From Observation to Action
H.S. Dracones was formed after years of observing the interactions between the federal government and technology research. From the vantage points of conducting congressional affairs work for DARPA and working with companies that wanted to commercialize government funded technology, we were able to witness this process in its entirety. These observations led us to identify two consistent themes—the language barrier between the government and private sector, and the lack of understanding about how each function, invest, and operate. We saw a tremendous need to bridge these two communities, and, therefore, an opportunity for us to make an impact.
For any program, the goal is technology transition. However, due to a variety of factors, many technologies won’t transition at all and will fall into the “technology valley of death,” never to resurface. While every technology investment by the Federal Government will provide lessons learned, no one wants any investment to appear as though it was made in vain and this challenge is seen government wide.
From a government stance, there is only so much they can do to prepare a performer company for “life after R&D.” They can make introductions to other organizations (either government, service partners, or private sector) to continue to invest in the technology. They can build in commercial assistance programs to help companies begin to think about (and plan for) a transition strategy. While both of these are very important, the government is still limited in how they are able to assist based on what's actually needed to see these technologies transition. That isn’t to say, however, that adding more external processes would solve the problem. Most often, performer companies are not internally prepared for “what’s next”, meaning they aren’t able to hit the ground running once their R&D funding runs out. These companies need to consider their internal structure and strategy and ensure that they are appropriately prepared for potential commercialization. Introductions to potential transition partners would be much more effective if performer companies took the steps to prepare their organizations for the next phase.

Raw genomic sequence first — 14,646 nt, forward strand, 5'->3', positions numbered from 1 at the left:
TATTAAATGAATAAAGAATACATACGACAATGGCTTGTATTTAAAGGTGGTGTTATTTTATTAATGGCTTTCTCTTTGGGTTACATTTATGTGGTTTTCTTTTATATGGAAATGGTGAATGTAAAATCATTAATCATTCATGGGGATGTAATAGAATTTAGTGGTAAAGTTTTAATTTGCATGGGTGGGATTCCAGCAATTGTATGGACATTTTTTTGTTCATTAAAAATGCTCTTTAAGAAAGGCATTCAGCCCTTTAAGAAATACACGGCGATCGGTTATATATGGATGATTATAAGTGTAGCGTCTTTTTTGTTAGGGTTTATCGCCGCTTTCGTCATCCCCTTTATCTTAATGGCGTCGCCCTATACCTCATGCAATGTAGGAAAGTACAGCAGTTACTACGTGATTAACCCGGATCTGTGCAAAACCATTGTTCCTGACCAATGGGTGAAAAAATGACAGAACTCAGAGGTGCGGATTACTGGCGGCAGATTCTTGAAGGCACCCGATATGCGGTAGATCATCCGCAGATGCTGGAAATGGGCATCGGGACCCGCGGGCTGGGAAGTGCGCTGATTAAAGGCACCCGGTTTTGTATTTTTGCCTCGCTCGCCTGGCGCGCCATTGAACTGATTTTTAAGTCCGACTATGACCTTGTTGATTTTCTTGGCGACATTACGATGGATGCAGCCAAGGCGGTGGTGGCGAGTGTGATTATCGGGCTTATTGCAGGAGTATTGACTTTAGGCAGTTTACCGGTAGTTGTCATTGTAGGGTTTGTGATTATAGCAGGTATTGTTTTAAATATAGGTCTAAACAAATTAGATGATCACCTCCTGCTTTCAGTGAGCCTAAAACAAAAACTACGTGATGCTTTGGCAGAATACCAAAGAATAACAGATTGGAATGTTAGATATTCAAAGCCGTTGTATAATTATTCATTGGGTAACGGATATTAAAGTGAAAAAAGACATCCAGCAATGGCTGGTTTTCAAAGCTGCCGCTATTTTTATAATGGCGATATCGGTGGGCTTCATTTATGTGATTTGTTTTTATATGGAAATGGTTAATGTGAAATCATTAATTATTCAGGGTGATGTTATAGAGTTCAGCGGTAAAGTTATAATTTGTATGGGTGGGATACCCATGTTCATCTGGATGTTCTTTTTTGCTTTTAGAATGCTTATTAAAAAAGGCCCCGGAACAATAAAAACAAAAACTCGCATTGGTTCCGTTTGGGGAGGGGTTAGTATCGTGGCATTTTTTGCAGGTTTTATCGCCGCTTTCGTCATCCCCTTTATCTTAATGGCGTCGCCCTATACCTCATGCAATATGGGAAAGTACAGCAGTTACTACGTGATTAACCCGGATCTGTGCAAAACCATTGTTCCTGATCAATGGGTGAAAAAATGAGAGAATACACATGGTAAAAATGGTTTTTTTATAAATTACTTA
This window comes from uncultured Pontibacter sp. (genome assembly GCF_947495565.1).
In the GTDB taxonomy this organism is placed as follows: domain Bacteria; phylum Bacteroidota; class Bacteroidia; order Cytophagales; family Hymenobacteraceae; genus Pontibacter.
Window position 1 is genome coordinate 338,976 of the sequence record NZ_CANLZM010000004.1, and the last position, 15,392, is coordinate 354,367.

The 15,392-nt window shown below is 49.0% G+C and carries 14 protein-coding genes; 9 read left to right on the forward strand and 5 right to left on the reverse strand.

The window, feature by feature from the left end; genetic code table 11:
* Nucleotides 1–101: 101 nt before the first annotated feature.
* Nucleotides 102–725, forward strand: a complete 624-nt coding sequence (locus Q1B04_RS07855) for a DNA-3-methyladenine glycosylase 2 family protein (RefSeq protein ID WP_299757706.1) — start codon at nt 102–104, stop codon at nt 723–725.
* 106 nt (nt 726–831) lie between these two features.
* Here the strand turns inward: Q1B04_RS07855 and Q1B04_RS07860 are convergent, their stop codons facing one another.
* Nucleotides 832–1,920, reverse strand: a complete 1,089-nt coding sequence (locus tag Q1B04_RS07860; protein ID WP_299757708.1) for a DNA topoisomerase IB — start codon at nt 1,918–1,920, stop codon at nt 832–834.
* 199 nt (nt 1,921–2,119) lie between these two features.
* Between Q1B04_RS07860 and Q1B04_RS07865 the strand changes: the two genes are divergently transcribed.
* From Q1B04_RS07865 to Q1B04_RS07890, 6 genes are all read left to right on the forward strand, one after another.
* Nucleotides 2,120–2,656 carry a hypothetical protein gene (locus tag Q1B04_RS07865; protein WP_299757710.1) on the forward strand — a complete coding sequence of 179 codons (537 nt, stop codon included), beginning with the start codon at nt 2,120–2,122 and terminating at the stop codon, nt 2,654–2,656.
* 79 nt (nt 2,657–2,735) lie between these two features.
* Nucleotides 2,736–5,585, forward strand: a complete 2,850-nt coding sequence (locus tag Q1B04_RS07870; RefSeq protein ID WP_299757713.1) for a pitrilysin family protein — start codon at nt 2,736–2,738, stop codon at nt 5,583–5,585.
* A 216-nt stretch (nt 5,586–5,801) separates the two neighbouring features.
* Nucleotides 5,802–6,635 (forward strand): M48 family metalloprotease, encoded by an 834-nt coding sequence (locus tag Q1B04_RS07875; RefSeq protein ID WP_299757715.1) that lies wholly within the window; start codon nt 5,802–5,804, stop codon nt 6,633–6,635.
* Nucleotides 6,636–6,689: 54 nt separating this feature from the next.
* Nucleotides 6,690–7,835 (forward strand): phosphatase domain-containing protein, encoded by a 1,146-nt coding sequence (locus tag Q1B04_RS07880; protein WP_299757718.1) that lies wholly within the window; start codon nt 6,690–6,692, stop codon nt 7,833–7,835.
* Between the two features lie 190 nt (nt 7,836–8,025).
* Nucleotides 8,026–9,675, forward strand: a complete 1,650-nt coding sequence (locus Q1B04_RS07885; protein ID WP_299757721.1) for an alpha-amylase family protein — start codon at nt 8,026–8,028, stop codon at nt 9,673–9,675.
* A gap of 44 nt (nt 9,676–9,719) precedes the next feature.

The truth is, performer companies are ill-prepared for transition because performing research for the government and commercializing for the private sector are very different undertakings. Each sector’s motivations and language are different, as well as their metrics for success. The government is focused on whether or not the technology concept works, while the private sector is focused on whether or not there is a market demand for the product. To overly simplify success from the government’s perspective, the technology needs to work and meet its development timeline; in turn, the performer company is compensated for its work. In the private sector, there are a myriad of additional factors beyond functionality and schedule: market demand and market impact, internal structure for receiving funds, client fulfillment, internal hiring pipeline, etc. All of that must be in place before the company can receive any compensation from sales.
Just because a performer company was successful working with the government does not mean that they will be successful in the private sector. Many companies fail in their attempts to commercialize not because they have a bad product but rather because they make incorrect assumptions about their potential commercial success based on their experiences as a performer. Most often, they rush into commercialization without considering the foundational strategy they will need to succeed. Focusing on sales right out of the gate is tempting, but it is a recipe for disaster if you don’t have the structure in place to allow for your own success.
In our opinion, this type of assistance must come from a third party- someone to bridge the gap between the government and the private sector. Someone to translate between the two worlds. Someone who understand the languages each speak and the motivations that drive them towards investment. That’s where we come in.